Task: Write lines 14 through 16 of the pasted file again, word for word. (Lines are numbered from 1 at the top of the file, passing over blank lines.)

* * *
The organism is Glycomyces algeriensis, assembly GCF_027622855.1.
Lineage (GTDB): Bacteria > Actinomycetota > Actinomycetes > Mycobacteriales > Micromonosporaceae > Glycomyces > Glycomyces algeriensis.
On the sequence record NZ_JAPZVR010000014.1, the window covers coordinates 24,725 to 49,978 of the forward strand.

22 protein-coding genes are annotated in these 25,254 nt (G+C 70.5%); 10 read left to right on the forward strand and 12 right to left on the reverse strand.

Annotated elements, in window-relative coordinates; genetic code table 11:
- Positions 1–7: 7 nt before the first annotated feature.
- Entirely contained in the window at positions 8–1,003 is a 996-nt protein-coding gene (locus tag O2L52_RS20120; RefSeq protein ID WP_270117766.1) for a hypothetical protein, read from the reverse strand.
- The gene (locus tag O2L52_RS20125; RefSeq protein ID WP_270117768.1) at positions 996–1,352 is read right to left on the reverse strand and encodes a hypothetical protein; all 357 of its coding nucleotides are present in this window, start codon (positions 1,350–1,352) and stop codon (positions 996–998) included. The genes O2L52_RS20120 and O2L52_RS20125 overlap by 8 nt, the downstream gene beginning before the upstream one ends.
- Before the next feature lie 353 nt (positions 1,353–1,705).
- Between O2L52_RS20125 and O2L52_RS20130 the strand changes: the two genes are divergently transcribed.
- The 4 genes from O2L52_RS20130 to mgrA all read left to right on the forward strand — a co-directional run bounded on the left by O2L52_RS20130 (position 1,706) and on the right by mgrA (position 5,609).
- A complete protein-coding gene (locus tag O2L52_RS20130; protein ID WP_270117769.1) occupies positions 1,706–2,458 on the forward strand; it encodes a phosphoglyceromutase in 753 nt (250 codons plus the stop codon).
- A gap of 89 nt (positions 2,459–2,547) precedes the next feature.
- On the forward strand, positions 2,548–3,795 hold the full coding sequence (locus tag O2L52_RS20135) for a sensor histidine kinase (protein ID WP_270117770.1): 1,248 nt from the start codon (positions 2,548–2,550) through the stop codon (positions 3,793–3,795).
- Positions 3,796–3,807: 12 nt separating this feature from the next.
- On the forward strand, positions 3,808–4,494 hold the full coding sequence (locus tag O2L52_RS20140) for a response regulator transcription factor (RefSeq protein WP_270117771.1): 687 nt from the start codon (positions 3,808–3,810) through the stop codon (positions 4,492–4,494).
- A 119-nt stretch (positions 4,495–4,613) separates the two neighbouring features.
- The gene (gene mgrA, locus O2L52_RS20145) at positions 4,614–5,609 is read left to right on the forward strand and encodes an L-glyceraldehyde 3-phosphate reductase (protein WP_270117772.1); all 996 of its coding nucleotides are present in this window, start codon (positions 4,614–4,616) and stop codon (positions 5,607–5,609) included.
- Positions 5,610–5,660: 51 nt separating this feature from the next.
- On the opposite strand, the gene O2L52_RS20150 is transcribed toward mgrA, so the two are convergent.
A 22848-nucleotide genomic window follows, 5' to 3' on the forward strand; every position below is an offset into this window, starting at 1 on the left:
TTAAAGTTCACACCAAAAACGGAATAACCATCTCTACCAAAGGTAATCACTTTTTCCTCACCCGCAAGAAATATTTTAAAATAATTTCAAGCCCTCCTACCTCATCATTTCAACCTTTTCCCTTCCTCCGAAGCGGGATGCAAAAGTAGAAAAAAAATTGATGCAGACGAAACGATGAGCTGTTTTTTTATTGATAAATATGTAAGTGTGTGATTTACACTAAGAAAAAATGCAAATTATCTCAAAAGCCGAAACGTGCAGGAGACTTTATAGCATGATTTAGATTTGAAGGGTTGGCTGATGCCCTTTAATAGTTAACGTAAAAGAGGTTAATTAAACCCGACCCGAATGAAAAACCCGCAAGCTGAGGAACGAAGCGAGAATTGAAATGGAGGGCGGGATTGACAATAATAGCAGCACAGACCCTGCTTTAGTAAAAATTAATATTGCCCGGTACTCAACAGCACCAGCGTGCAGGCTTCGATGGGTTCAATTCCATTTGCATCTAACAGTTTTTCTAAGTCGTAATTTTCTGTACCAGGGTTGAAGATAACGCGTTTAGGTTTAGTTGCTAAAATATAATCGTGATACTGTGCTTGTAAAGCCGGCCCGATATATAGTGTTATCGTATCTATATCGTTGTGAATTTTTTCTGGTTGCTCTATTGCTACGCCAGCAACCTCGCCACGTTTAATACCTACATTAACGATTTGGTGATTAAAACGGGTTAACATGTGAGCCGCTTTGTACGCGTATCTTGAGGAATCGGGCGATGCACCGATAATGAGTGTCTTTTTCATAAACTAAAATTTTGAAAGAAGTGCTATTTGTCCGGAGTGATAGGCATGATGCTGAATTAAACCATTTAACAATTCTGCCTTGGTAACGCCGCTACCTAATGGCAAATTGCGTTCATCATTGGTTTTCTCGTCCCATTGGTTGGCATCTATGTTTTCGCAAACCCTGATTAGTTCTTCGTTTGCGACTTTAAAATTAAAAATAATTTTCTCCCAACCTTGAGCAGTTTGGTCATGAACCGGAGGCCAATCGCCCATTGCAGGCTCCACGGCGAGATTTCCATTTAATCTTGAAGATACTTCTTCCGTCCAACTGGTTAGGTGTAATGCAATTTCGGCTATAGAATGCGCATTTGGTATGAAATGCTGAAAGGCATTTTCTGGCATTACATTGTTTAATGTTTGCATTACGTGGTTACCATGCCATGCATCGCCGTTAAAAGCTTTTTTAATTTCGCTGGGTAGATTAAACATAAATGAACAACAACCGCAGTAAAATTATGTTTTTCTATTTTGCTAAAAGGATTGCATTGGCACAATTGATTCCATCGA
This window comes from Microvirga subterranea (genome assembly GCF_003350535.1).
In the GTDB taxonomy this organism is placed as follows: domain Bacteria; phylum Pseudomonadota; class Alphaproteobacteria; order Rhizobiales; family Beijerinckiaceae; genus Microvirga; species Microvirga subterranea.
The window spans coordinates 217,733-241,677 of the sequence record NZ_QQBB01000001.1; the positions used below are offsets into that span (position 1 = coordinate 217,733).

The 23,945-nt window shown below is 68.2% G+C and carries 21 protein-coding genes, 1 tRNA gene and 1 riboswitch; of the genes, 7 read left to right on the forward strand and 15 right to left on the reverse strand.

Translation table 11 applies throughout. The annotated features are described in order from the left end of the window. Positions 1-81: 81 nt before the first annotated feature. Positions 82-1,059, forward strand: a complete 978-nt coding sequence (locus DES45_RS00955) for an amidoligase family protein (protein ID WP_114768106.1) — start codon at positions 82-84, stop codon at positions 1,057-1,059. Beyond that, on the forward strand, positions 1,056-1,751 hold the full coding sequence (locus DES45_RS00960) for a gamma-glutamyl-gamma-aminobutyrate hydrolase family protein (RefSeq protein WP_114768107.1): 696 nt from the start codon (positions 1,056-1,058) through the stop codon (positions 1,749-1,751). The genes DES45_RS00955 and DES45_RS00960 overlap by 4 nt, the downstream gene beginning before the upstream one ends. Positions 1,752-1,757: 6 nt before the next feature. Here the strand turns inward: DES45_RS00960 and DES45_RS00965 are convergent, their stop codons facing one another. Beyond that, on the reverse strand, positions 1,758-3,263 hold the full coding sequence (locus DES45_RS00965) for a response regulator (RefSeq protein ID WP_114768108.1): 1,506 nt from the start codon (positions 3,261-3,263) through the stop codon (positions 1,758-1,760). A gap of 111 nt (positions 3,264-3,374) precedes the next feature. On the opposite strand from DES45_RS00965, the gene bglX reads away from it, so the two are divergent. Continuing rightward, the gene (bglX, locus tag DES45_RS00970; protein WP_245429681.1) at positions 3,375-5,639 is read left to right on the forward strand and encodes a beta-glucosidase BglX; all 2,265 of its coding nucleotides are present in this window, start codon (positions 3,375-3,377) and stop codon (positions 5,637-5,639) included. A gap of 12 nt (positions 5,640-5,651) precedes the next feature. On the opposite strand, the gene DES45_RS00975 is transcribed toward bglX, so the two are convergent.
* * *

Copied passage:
- On the forward strand, positions 2,548–3,795 hold the full coding sequence (locus tag O2L52_RS20135) for a sensor histidine kinase (protein ID WP_270117770.1): 1,248 nt from the start codon (positions 2,548–2,550) through the stop codon (positions 3,793–3,795).
- Positions 3,796–3,807: 12 nt separating this feature from the next.
- On the forward strand, positions 3,808–4,494 hold the full coding sequence (locus tag O2L52_RS20140) for a response regulator transcription factor (RefSeq protein WP_270117771.1): 687 nt from the start codon (positions 3,808–3,810) through the stop codon (positions 4,492–4,494).